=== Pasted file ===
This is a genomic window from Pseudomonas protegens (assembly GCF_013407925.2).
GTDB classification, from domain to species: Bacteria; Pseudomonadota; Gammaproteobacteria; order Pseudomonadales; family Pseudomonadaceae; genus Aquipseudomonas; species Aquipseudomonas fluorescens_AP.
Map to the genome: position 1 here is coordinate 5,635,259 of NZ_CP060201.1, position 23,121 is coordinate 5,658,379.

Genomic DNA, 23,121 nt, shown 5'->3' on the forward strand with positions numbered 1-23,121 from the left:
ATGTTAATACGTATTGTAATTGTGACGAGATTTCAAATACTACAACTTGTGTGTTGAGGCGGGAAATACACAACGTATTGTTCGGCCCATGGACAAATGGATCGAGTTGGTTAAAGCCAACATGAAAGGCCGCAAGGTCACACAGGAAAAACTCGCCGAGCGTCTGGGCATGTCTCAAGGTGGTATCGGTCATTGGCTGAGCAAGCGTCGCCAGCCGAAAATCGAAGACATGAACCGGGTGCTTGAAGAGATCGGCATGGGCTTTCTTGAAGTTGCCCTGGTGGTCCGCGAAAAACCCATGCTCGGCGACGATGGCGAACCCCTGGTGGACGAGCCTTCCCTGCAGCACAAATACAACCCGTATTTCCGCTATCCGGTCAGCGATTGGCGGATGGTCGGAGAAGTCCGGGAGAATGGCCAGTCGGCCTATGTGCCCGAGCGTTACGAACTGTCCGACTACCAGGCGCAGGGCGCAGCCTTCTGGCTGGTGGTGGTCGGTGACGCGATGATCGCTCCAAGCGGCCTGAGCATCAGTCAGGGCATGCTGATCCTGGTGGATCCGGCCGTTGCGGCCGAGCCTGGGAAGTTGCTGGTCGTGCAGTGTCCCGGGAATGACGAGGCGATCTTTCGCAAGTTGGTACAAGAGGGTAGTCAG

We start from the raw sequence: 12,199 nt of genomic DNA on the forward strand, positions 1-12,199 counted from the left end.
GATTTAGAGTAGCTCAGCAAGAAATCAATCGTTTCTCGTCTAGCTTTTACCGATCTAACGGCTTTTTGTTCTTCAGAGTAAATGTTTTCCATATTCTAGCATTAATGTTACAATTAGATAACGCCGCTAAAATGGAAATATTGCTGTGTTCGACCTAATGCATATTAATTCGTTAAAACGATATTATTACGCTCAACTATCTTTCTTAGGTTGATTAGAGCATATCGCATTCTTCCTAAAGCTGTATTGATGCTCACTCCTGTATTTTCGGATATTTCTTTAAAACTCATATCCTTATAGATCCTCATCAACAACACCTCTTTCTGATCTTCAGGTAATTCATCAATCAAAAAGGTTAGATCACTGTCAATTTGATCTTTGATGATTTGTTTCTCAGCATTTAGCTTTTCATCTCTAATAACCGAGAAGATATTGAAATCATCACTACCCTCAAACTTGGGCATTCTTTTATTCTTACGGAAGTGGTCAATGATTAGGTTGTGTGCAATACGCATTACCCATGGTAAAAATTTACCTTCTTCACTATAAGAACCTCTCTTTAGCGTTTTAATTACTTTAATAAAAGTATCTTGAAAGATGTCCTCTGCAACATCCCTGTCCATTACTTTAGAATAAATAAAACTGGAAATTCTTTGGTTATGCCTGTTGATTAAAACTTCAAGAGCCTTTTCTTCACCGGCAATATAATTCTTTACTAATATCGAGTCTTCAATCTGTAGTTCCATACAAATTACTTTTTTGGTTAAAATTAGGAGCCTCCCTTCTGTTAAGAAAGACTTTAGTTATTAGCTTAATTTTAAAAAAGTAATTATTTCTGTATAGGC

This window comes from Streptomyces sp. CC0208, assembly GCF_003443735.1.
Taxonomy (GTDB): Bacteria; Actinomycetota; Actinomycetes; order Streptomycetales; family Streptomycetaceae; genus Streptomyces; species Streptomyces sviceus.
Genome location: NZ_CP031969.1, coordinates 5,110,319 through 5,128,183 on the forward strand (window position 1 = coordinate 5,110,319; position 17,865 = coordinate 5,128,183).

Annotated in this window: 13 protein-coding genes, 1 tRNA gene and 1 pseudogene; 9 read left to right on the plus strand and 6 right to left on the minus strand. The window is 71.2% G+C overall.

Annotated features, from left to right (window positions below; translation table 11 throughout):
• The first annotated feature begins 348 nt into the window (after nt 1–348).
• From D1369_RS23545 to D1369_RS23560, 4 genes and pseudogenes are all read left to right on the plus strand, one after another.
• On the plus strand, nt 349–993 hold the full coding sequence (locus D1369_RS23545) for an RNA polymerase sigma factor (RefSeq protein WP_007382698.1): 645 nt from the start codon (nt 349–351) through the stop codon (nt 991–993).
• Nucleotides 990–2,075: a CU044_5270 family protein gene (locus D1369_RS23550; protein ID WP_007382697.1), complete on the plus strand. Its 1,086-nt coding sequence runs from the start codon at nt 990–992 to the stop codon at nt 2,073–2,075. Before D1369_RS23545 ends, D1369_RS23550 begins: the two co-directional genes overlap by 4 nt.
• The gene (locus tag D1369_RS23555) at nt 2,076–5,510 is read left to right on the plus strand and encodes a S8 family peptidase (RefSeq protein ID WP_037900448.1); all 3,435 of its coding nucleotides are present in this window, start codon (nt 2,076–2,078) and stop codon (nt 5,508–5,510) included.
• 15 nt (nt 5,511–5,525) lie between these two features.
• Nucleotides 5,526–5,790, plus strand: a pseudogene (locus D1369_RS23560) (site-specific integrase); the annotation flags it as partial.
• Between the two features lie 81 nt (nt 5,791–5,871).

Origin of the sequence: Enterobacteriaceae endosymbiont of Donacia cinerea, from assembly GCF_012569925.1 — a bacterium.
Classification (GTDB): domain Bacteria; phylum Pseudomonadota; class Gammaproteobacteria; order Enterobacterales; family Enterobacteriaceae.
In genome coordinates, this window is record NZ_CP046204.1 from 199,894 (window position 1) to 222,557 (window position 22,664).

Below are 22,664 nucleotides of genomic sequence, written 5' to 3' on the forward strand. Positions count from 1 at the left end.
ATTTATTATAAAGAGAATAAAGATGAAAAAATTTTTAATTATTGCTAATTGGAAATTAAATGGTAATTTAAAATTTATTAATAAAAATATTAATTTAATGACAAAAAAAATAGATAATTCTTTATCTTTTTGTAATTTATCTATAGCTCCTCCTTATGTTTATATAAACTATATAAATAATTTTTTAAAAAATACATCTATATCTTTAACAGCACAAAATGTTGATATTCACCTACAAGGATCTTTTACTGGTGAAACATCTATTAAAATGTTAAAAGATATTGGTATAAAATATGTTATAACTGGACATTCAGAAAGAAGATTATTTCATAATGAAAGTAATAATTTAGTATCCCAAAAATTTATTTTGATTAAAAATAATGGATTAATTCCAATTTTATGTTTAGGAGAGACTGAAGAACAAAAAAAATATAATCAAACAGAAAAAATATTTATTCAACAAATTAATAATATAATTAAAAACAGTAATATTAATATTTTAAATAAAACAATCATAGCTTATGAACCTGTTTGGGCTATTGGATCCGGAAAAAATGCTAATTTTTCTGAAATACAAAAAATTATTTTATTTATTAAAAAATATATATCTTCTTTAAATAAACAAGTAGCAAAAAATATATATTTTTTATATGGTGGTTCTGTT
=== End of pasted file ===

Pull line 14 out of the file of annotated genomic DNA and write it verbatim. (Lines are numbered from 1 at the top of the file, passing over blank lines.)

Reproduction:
• From D1369_RS23545 to D1369_RS23560, 4 genes and pseudogenes are all read left to right on the plus strand, one after another.